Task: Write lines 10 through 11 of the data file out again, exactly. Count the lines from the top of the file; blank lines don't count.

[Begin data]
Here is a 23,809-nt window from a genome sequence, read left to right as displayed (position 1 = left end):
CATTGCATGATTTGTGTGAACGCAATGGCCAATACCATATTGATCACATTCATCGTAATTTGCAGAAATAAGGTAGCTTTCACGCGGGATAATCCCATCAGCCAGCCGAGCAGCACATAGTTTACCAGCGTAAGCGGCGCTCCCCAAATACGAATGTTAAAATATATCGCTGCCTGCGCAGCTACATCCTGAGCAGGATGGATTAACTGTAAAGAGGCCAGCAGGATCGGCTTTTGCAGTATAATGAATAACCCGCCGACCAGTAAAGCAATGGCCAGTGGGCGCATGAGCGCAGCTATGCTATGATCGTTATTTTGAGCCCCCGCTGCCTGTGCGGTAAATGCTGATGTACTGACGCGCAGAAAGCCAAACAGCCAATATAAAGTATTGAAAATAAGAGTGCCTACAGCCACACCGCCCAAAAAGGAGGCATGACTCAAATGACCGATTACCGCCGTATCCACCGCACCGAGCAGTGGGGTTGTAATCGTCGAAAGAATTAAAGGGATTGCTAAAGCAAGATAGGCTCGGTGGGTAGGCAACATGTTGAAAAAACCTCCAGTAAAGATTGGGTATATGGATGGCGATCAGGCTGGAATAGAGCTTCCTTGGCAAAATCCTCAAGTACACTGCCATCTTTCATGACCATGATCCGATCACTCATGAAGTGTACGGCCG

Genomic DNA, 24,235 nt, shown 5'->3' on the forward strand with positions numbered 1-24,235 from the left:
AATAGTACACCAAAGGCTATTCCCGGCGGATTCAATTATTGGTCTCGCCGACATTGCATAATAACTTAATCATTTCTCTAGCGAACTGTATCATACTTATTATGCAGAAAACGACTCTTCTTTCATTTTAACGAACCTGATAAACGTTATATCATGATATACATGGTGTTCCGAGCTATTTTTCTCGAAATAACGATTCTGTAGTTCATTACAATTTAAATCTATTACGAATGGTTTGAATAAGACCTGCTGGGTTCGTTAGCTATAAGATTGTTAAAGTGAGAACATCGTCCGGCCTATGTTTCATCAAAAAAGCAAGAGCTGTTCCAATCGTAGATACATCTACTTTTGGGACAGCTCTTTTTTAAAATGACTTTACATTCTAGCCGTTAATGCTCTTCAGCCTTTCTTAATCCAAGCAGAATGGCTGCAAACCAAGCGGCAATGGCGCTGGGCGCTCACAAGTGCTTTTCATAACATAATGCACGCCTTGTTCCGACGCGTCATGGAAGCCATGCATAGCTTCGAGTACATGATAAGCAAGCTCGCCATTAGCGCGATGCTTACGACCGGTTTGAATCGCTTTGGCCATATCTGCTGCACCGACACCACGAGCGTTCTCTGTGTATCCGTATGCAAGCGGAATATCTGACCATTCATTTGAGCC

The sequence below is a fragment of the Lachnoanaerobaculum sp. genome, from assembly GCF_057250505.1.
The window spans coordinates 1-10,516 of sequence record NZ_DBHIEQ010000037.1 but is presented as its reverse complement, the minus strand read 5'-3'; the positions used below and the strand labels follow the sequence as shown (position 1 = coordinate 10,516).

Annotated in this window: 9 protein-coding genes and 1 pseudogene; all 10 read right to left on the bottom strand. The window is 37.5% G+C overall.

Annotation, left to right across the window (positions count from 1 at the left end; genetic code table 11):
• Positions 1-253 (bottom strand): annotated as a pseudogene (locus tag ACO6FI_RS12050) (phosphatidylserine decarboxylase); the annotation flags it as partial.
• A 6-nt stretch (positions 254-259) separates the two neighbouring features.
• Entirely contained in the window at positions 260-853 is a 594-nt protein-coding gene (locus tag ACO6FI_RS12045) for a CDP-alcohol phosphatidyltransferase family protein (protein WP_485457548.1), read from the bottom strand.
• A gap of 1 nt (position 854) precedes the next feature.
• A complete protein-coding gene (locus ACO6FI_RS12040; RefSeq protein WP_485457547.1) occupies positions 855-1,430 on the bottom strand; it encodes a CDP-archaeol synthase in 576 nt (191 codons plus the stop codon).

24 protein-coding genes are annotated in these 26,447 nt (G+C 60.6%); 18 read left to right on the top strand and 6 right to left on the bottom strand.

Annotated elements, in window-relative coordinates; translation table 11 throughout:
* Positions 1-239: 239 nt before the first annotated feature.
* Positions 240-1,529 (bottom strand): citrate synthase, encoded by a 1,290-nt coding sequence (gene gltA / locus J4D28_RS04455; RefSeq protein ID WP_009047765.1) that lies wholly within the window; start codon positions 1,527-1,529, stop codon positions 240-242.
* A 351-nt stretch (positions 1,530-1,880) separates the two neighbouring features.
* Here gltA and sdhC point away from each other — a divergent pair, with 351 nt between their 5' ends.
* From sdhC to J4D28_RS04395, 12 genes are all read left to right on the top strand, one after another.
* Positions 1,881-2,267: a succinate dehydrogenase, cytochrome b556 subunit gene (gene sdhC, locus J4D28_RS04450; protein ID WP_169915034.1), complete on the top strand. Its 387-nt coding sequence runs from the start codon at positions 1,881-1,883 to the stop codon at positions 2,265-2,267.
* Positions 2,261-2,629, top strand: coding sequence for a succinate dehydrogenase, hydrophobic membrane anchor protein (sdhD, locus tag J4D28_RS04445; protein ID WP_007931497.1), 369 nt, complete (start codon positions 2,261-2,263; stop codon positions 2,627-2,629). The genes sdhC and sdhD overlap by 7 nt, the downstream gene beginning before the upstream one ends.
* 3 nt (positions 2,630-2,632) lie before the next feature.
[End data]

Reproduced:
• A 6-nt stretch (positions 254-259) separates the two neighbouring features.
• Entirely contained in the window at positions 260-853 is a 594-nt protein-coding gene (locus tag ACO6FI_RS12045) for a CDP-alcohol phosphatidyltransferase family protein (protein WP_485457548.1), read from the bottom strand.